There are 38000+ shapes and there are 100+ possible shades of color (you can roughly tell how old someone is by asking them what lego colors they remember from their youth).

In the following months, Mattheij built a proof-of-concept sorting system using, of course, LEGO. He broke the problem down into a series of sub-problems (including "feeding LEGO reliably from a hopper is surprisingly hard," one of those facts of nature that will stymie even the best system design). After tinkering with the prototype at length, he expanded the system to a surprisingly complex system of conveyer belts (powered by a home treadmill), various pieces of cabinetry, and "copious quantities of crazy glue."

Here's a video showing the current system running at low speed:

The key part of the system was running the bricks past a camera paired with a computer running a neural net-based image classifier. That allows the computer (when sufficiently trained on brick images) to recognize bricks and thus categorize them by color, shape, or other parameters. Remember that as bricks pass by, they can be in any orientation, can be dirty, can even be stuck to other pieces. So having a flexible software system is key to recognizing—in a fraction of a second—what a given brick is, in order to sort it out. When a match is found, a jet of compressed air pops the piece off the conveyer belt and into a waiting bin.

After much experimentation, Mattheij rewrote the software (several times in fact) to accomplish a variety of basic tasks. At its core, the system takes images from a webcam and feeds them to a neural network to do the classification. Of course, the neural net needs to be "trained" by showing it lots of images, and telling it what those images represent. Mattheij's breakthrough was allowing the machine to effectively train itself, with guidance: Running pieces through allows the system to take its own photos, make a guess, and build on that guess. As long as Mattheij corrects the incorrect guesses, he ends up with a decent (and self-reinforcing) corpus of training data. As the machine continues running, it can rack up more training, allowing it to recognize a broad variety of pieces on the fly.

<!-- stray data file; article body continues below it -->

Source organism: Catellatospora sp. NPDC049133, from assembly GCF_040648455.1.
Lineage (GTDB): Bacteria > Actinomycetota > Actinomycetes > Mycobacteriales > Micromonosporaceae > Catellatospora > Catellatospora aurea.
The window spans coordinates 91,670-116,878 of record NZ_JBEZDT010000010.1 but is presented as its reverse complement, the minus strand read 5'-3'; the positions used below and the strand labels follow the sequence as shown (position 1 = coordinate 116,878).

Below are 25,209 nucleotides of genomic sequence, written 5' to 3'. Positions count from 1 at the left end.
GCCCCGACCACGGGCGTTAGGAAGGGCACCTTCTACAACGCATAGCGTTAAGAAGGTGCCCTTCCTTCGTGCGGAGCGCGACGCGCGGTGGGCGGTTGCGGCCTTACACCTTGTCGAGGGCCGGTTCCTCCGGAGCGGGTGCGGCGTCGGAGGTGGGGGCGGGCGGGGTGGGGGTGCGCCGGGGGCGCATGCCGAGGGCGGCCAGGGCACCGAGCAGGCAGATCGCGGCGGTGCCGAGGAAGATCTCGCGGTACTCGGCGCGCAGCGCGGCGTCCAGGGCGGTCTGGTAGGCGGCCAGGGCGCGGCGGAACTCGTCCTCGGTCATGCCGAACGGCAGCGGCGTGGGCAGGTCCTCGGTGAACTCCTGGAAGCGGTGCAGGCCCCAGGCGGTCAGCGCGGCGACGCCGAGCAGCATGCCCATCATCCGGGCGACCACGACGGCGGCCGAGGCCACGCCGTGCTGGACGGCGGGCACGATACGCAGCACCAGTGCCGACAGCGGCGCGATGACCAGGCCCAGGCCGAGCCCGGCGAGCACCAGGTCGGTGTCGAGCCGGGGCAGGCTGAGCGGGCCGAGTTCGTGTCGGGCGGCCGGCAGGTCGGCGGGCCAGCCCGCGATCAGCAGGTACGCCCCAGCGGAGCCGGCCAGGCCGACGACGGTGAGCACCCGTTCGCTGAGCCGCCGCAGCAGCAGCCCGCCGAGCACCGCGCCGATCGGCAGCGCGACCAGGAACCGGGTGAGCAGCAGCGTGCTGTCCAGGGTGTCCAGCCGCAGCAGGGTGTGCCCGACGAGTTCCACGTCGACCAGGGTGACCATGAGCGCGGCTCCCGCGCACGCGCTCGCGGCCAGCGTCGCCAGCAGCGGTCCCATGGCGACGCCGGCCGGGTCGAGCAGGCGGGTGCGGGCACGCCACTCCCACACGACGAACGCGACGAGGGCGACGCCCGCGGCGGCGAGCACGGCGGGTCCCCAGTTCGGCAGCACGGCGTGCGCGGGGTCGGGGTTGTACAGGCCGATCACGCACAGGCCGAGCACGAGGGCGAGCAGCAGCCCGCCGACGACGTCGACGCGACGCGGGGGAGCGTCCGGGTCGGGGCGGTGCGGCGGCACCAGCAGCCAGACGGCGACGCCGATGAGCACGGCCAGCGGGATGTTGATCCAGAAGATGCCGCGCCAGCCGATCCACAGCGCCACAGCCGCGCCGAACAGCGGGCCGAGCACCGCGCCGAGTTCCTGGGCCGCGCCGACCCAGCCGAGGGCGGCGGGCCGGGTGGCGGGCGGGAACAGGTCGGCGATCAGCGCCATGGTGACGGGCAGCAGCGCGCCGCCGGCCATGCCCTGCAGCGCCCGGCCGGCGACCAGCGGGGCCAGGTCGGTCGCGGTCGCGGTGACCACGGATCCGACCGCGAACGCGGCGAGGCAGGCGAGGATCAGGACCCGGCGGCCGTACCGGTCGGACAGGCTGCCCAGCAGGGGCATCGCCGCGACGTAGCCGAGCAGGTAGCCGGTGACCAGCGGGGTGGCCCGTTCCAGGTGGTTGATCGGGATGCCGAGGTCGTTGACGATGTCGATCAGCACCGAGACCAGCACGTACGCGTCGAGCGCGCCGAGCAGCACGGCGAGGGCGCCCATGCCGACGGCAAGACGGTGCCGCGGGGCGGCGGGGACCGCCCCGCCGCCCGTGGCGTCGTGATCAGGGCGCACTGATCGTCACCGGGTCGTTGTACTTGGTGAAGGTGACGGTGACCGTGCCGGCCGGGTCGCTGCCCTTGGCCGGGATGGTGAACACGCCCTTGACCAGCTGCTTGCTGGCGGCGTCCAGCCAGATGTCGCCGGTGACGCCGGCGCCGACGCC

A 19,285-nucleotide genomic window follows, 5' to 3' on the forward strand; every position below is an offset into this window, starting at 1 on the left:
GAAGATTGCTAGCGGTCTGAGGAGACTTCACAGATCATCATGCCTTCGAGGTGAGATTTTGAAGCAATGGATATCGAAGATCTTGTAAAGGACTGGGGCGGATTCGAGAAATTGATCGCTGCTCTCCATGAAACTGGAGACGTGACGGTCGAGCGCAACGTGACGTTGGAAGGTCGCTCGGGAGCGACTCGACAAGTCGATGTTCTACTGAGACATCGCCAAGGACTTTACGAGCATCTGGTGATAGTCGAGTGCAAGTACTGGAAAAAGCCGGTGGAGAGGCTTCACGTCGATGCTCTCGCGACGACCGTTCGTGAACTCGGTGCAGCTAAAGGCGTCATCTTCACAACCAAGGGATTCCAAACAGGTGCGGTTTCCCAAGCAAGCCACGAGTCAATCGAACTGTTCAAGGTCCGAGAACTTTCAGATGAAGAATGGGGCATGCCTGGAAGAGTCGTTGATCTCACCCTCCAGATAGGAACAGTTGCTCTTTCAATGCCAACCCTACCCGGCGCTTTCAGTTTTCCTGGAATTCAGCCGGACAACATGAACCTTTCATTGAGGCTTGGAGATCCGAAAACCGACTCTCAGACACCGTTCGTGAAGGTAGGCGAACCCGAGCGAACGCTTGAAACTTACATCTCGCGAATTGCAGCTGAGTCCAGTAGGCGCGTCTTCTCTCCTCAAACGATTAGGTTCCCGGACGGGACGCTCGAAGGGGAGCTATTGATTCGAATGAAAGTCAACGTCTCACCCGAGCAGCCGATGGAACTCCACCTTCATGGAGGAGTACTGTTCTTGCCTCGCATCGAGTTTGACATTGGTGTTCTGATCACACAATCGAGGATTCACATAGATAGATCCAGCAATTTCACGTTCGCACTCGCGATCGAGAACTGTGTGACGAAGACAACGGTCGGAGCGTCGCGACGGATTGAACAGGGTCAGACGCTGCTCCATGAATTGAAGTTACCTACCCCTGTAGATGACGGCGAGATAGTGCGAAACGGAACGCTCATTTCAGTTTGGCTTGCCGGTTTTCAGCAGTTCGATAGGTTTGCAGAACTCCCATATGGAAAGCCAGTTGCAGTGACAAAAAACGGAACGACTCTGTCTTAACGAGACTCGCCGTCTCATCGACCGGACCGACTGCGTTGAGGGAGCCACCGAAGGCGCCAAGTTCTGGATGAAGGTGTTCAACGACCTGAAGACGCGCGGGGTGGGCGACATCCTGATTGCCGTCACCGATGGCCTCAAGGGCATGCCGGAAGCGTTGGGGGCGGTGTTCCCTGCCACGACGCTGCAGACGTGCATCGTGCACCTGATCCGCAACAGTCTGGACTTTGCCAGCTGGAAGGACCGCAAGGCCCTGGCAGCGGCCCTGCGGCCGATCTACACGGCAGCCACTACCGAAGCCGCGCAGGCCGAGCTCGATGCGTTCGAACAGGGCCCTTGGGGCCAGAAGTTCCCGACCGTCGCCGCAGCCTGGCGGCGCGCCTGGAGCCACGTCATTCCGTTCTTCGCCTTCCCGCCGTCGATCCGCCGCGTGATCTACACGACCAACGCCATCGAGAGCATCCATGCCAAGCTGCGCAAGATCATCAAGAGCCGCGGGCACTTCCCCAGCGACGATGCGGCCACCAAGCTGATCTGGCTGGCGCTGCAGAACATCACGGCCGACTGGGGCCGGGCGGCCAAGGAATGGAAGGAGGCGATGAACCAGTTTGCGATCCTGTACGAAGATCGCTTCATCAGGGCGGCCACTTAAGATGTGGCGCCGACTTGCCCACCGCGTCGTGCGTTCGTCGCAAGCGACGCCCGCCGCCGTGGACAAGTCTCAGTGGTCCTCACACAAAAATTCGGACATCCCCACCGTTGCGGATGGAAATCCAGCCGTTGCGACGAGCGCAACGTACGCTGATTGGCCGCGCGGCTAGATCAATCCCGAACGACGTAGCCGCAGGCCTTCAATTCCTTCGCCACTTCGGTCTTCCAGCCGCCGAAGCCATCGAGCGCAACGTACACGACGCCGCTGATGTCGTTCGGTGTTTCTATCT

Here's another video, focusing on how the pieces move on conveyer belts (running at slow speed so puny humans can follow). You can also see the air jets in action:

In an email interview, Mattheij told Mental Floss that the system currently sorts LEGO bricks into more than 50 categories. It can also be run in a color-sorting mode to bin the parts across 12 color groups. (Thus at present you'd likely do a two-pass sort on the bricks: once for shape, then a separate pass for color.) He continues to refine the system, with a focus on making its recognition abilities faster. At some point down the line, he plans to make the software portion open source. You're on your own as far as building conveyer belts, bins, and so forth.

Check out Mattheij's writeup in two parts for more information. It starts with an overview of the story, followed up with a deep dive on the software. He's also tweeting about the project (among other things). And if you look around a bit, you'll find bulk LEGO brick auctions online—it's definitely a thing!

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Nick Briggs/Comic Relief
What Happened to Jamie and Aurelia From Love Actually?
May 26, 2017
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Nick Briggs/Comic Relief

Fans of the romantic-comedy Love Actually recently got a bonus reunion in the form of Red Nose Day Actually, a short charity special that gave audiences a peek at where their favorite characters ended up almost 15 years later.

One of the most improbable pairings from the original film was between Jamie (Colin Firth) and Aurelia (Lúcia Moniz), who fell in love despite almost no shared vocabulary. Jamie is English, and Aurelia is Portuguese, and they know just enough of each other’s native tongues for Jamie to propose and Aurelia to accept.

A decade and a half on, they have both improved their knowledge of each other’s languages—if not perfectly, in Jamie’s case. But apparently, their love is much stronger than his grasp on Portuguese grammar, because they’ve got three bilingual kids and another on the way. (And still enjoy having important romantic moments in the car.)

In 2015, Love Actually script editor Emma Freud revealed via Twitter what happened between Karen and Harry (Emma Thompson and Alan Rickman, who passed away last year). Most of the other couples get happy endings in the short—even if Hugh Grant's character hasn't gotten any better at dancing.

[h/t TV Guide]